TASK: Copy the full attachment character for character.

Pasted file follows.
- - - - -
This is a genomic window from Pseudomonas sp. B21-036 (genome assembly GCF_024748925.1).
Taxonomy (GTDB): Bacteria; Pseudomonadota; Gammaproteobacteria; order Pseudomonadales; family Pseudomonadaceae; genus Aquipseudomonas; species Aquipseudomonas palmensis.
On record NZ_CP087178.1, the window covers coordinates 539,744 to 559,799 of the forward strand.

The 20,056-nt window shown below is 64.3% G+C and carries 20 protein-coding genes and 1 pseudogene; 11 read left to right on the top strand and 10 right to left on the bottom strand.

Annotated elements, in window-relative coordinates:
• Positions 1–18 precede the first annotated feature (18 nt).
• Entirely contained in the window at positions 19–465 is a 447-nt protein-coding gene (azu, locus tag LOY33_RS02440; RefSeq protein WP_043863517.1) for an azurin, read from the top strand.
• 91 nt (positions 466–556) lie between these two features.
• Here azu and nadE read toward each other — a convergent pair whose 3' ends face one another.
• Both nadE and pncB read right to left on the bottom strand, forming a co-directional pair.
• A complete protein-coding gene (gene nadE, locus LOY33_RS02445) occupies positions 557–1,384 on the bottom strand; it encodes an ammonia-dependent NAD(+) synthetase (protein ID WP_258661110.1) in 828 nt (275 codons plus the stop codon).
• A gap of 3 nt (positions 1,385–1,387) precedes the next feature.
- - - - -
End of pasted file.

This is a genomic window from Pseudomonas sp. B21-036 (genome assembly GCF_024748925.1).
Taxonomy (GTDB): Bacteria; Pseudomonadota; Gammaproteobacteria; order Pseudomonadales; family Pseudomonadaceae; genus Aquipseudomonas; species Aquipseudomonas palmensis.
On record NZ_CP087178.1, the window covers coordinates 539,744 to 559,799 of the forward strand.

The 20,056-nt window shown below is 64.3% G+C and carries 20 protein-coding genes and 1 pseudogene; 11 read left to right on the top strand and 10 right to left on the bottom strand.

Annotated elements, in window-relative coordinates:
• Positions 1–18 precede the first annotated feature (18 nt).
• Entirely contained in the window at positions 19–465 is a 447-nt protein-coding gene (azu, locus tag LOY33_RS02440; RefSeq protein WP_043863517.1) for an azurin, read from the top strand.
• 91 nt (positions 466–556) lie between these two features.
• Here azu and nadE read toward each other — a convergent pair whose 3' ends face one another.
• Both nadE and pncB read right to left on the bottom strand, forming a co-directional pair.
• A complete protein-coding gene (gene nadE, locus LOY33_RS02445) occupies positions 557–1,384 on the bottom strand; it encodes an ammonia-dependent NAD(+) synthetase (protein ID WP_258661110.1) in 828 nt (275 codons plus the stop codon).
• A gap of 3 nt (positions 1,385–1,387) precedes the next feature.